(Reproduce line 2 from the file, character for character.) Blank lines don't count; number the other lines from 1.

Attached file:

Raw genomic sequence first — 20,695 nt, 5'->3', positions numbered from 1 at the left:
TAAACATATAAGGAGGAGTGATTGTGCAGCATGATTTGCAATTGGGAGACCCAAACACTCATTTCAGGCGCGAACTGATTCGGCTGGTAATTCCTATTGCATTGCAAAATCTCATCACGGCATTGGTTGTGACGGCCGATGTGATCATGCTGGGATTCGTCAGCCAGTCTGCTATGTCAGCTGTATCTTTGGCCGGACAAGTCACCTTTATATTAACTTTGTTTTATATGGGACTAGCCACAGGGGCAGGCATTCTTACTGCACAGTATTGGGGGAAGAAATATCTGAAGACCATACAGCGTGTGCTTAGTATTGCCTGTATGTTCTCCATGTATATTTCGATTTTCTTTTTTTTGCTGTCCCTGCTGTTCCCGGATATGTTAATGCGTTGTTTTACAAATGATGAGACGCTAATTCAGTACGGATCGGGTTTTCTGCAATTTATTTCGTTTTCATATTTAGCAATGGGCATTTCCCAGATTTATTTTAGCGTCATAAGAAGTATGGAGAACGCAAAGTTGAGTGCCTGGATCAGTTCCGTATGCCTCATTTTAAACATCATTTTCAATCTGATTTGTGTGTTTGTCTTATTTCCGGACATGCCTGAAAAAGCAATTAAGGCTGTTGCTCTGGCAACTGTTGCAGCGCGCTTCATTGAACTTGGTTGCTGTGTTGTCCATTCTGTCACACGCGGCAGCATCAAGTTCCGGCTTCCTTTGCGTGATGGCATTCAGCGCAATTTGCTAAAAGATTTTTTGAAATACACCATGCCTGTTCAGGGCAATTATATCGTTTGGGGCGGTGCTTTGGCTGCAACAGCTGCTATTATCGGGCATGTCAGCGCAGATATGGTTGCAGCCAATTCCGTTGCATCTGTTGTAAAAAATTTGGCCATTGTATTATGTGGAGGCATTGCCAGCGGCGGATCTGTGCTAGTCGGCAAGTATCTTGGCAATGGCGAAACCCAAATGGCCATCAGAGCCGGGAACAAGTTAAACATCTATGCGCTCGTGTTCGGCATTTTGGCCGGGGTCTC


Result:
TAAACATATAAGGAGGAGTGATTGTGCAGCATGATTTGCAATTGGGAGACCCAAACACTCATTTCAGGCGCGAACTGATTCGGCTGGTAATTCCTATTGCATTGCAAAATCTCATCACGGCATTGGTTGTGACGGCCGATGTGATCATGCTGGGATTCGTCAGCCAGTCTGCTATGTCAGCTGTATCTTTGGCCGGACAAGTCACCTTTATATTAACTTTGTTTTATATGGGACTAGCCACAGGGGCAGGCATTCTTACTGCACAGTATTGGGGGAAGAAATATCTGAAGACCATACAGCGTGTGCTTAGTATTGCCTGTATGTTCTCCATGTATATTTCGATTTTCTTTTTTTTGCTGTCCCTGCTGTTCCCGGATATGTTAATGCGTTGTTTTACAAATGATGAGACGCTAATTCAGTACGGATCGGGTTTTCTGCAATTTATTTCGTTTTCATATTTAGCAATGGGCATTTCCCAGATTTATTTTAGCGTCATAAGAAGTATGGAGAACGCAAAGTTGAGTGCCTGGATCAGTTCCGTATGCCTCATTTTAAACATCATTTTCAATCTGATTTGTGTGTTTGTCTTATTTCCGGACATGCCTGAAAAAGCAATTAAGGCTGTTGCTCTGGCAACTGTTGCAGCGCGCTTCATTGAACTTGGTTGCTGTGTTGTCCATTCTGTCACACGCGGCAGCATCAAGTTCCGGCTTCCTTTGCGTGATGGCATTCAGCGCAATTTGCTAAAAGATTTTTTGAAATACACCATGCCTGTTCAGGGCAATTATATCGTTTGGGGCGGTGCTTTGGCTGCAACAGCTGCTATTATCGGGCATGTCAGCGCAGATATGGTTGCAGCCAATTCCGTTGCATCTGTTGTAAAAAATTTGGCCATTGTATTATGTGGAGGCATTGCCAGCGGCGGATCTGTGCTAGTCGGCAAGTATCTTGGCAATGGCGAAACCCAAATGGCCATCAGAGCCGGGAACAAGTTAAACATCTATGCGCTCGTGTTCGGCATTTTGGCCGGGGTCTC